Summary/Review:  The conclusion of the story begun in Fugitive and Tesseract finds the Tenth Doctor, his allies and enemies on a planet caught in endless civil war.  The actions of the Doctor will determine whether the cycle will be broken but requires confounding choices and sacrifice.  The comic format allows for a visual imagination that would not likely be convincing in a televised format but on the other hand the dialogue seems spare and simplistic.  Still, this is a great adventure and addition to the Doctor Who oeuvre.

Rating: **1/2

 

Book Review: Doctor Who. Volume 2, Tesseract by Tony Lee


Author: Tony Lee
Title: Doctor Who. Volume 2, Tesseract
Publication Info: IDW Publishing (2010)
ISBN: 9781600107566
Summary/Review: The Tenth Doctor’s adventures from Fugitive continue with his new companions Emily and Matt heading on divergent paths.  Emily becomes a stronger character driven to action while Matt consumed by jealousy is drawn to evil.  There’s also a 5D spaceship, Martha Jones and UNIT, and Greenwich Park under attack by trees. As I noted on the previous volume, the comic format allows for a visual imagination that would not likely be convincing in a televised format but on the other hand the dialogue seems spare and simplistic.

Rating: **1/2

 

Book Review: Straphanger by Taras Grescoe


Author: Taras Grescoe
Title: Straphanger
Publication Info: New York : Times Books, 2012.
ISBN: 9780805091731

Previously Read By the Same Author: The End of Elsewhere

Summary/Review:  In the previous book I’ve read by Taras Grescoe, The End of Elsewhere (one of my all-time favorite books), the author travels the world deliberately visiting the most touristed sites.  In Straphanger, Grescoe travels the world again this time taking advantage of the rapid transit metro systems of the world’s great cities.  Grescoe visits New York, Los Angeles, Phoenix, Paris, Copenhagen, Moscow, Tokyo, Bogotá, Portland, Vancouver, Philadelphia and Montreal taking notes of what each city’s metro system can offer to North American cities (or in the case of Phoenix an example of how not to do it).  Grescoe takes not how each city’s public transportation network is a unique representation of that city’s culture, being both of the city and shaping the city.  While not everything would work in other cities, there’s a lot of food for thought for improving public transportation networks to serve dense urban environments, which Grescoe emphasizes is increasingly becoming necessary for our urban future.  Of course, me reading this book is another example of me being in the choir being preached too, but I find that it works well both as a travelogue and as a treatise on public transit’s future.  I highly recommend this book and expect it will be on my list of favorite books for 2012.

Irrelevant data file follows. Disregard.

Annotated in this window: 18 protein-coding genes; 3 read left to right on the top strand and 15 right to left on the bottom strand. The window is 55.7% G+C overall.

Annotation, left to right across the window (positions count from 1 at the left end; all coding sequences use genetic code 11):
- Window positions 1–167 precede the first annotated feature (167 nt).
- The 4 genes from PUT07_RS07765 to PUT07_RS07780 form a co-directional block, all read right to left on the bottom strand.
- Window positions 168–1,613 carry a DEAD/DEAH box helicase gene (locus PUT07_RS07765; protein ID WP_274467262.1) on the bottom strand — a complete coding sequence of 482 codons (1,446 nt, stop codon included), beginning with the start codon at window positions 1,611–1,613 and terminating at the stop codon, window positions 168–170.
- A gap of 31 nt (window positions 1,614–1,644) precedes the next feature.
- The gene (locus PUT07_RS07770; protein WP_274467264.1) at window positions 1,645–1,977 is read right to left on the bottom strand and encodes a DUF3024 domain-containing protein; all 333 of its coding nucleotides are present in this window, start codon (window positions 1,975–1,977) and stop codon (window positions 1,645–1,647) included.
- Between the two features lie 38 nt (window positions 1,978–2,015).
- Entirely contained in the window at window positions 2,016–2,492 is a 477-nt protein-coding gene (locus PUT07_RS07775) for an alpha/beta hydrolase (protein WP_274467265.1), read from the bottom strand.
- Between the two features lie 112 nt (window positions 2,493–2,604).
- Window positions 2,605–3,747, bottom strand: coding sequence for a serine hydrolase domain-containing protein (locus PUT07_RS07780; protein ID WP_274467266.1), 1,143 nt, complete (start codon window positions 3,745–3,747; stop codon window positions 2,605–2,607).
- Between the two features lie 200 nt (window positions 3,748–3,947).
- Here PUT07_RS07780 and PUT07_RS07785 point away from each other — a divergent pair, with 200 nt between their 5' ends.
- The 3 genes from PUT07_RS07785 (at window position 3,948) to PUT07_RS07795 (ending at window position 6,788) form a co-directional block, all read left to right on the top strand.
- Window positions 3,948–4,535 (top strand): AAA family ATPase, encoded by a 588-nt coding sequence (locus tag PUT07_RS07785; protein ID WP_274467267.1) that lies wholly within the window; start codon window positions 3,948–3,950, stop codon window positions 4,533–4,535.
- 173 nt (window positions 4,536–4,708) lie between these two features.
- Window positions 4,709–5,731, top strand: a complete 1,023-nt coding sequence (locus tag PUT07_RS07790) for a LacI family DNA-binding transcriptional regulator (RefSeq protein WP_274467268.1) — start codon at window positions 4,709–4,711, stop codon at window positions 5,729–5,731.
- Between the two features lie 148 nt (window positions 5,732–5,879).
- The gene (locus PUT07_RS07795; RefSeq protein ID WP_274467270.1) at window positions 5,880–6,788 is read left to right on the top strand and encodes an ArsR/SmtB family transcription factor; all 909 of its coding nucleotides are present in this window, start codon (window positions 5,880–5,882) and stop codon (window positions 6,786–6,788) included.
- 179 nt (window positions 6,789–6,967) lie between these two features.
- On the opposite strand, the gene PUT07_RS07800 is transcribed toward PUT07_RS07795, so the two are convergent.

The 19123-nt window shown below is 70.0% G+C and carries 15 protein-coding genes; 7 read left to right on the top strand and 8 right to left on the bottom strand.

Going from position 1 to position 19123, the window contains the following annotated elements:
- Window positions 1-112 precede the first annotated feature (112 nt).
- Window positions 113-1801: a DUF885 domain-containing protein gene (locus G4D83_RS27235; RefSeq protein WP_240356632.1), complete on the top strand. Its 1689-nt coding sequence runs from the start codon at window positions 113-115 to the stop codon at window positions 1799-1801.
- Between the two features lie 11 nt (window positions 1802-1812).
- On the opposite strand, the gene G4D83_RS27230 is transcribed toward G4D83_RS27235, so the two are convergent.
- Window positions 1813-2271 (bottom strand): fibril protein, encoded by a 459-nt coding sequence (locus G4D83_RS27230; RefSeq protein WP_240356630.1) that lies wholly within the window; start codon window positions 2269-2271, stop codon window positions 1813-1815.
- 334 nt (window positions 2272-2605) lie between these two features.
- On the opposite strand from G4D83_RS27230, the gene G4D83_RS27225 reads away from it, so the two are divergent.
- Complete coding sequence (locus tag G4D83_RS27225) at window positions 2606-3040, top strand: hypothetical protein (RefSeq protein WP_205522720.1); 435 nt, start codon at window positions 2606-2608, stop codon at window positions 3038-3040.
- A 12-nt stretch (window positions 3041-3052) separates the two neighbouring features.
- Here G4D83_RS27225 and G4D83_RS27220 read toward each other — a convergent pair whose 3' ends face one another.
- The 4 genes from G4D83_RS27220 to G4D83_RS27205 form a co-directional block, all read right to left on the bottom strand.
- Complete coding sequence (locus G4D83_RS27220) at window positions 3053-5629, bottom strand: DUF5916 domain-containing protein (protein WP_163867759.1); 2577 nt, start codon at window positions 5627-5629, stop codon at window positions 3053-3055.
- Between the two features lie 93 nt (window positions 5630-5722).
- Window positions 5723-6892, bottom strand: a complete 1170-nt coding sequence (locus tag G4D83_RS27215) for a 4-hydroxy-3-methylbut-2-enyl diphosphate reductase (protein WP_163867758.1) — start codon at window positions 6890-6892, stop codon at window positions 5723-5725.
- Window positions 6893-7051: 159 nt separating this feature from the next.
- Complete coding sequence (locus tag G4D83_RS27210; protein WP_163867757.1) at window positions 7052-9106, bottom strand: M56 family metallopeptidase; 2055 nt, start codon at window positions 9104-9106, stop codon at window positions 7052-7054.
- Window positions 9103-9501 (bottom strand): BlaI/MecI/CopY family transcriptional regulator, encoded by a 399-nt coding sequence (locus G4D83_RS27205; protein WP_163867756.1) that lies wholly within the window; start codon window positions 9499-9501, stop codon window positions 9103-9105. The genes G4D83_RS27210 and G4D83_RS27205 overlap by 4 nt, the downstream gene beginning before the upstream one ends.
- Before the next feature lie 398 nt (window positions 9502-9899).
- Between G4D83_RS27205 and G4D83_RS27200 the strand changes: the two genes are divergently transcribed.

Favorite Passages:

Kenneth Jackson: “Look,” he said, “humans are social animals.  I think the biggest fake every perpetrated is that children like, and need, big yards.  What children like are other children.  If they can have space, well, that’s fine.  But most of all, they want to be around other kids.  I think we move children to the suburbs to control the children, not to respond to something the children want.  In the city, kids might see somebody urinating in public, but they’re much more at risk in the suburbs, where they tend to die in cars.” – p. 96

“Since the Second World War, in fact, transit in most of the world’s great cities has been run by publicly owned agencies.  The argument for public ownership of transit is two-pronged.  First, that transit systems and railroads are an example of a natural monopoly, like electric utilities or sewer systems, they can optimize expenditures and increase efficiency if they are under a single management.  Second, since a decent transport system has external benefits like increasing property values and reducing congestion and pollution, it is best managed not to maximize owners’ profits, but in the public interest.” – p. 125

Recommended books: Transit Maps of the World by Mark Ovenden, Triumph of the City by Edward L. Glaeser and Pedaling Revolution by Jeff Mapes
Rating: ****1/2

Book Review: Brooklyn by Colm Tóibín


Author: Colm Tóibín
Title: Brooklyn
Publication Info: New York : Scribner, 2009.
ISBN: 9781439138311
Summary/Review: Set in the 1950s, this novel tells the story of young Irish woman named Eilis who gets the opportunity to emigrate to New York, work in a shop, and begin studying accounting and law.  At its best, the story captures nuances of everyday life from the small kindnesses to the petty jealousy, homesickness to new love.   Unfortunately, Eilis has a problem in that she seems incapable of making decisions for herself and thus allows others to shape her life for her.  This comes to a head in the final section of the book which I found so frustrating and didn’t know if should be angry at Eilis for having no spine or angry at everyone in society who made her this way.  Nevertheless, while unsatisfying on the narrative level this is a well-written and honest novel.

Recommended books: A Tree Grows in Brooklyn by Betty Smith, ‘Tis, a Memoir by Frank McCourt, and Let the Great World Spin by Colum McCann.
Rating: ***